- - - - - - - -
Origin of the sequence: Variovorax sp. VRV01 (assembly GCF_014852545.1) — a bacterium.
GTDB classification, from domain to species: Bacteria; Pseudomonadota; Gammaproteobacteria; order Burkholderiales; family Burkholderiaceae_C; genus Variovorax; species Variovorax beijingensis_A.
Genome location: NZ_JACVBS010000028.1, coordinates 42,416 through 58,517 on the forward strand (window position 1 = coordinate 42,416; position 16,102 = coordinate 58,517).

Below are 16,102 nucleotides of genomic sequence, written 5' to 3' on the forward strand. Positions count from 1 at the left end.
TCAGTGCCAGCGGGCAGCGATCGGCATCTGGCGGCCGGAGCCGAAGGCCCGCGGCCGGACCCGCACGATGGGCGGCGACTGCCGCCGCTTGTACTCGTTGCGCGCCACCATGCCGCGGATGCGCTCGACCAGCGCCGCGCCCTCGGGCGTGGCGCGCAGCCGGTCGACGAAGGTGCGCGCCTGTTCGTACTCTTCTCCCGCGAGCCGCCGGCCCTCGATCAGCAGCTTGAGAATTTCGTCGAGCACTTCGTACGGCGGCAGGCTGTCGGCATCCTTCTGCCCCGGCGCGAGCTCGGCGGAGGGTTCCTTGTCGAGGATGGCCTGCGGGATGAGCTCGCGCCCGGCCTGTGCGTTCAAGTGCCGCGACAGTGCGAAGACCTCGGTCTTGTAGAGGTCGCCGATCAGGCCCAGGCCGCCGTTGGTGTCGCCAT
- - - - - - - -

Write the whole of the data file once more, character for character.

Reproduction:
Origin of the sequence: Variovorax sp. VRV01 (assembly GCF_014852545.1) — a bacterium.
GTDB classification, from domain to species: Bacteria; Pseudomonadota; Gammaproteobacteria; order Burkholderiales; family Burkholderiaceae_C; genus Variovorax; species Variovorax beijingensis_A.
Genome location: NZ_JACVBS010000028.1, coordinates 42,416 through 58,517 on the forward strand (window position 1 = coordinate 42,416; position 16,102 = coordinate 58,517).

Below are 16,102 nucleotides of genomic sequence, written 5' to 3' on the forward strand. Positions count from 1 at the left end.
TCAGTGCCAGCGGGCAGCGATCGGCATCTGGCGGCCGGAGCCGAAGGCCCGCGGCCGGACCCGCACGATGGGCGGCGACTGCCGCCGCTTGTACTCGTTGCGCGCCACCATGCCGCGGATGCGCTCGACCAGCGCCGCGCCCTCGGGCGTGGCGCGCAGCCGGTCGACGAAGGTGCGCGCCTGTTCGTACTCTTCTCCCGCGAGCCGCCGGCCCTCGATCAGCAGCTTGAGAATTTCGTCGAGCACTTCGTACGGCGGCAGGCTGTCGGCATCCTTCTGCCCCGGCGCGAGCTCGGCGGAGGGTTCCTTGTCGAGGATGGCCTGCGGGATGAGCTCGCGCCCGGCCTGTGCGTTCAAGTGCCGCGACAGTGCGAAGACCTCGGTCTTGTAGAGGTCGCCGATCAGGCCCAGGCCGCCGTTGGTGTCGCCAT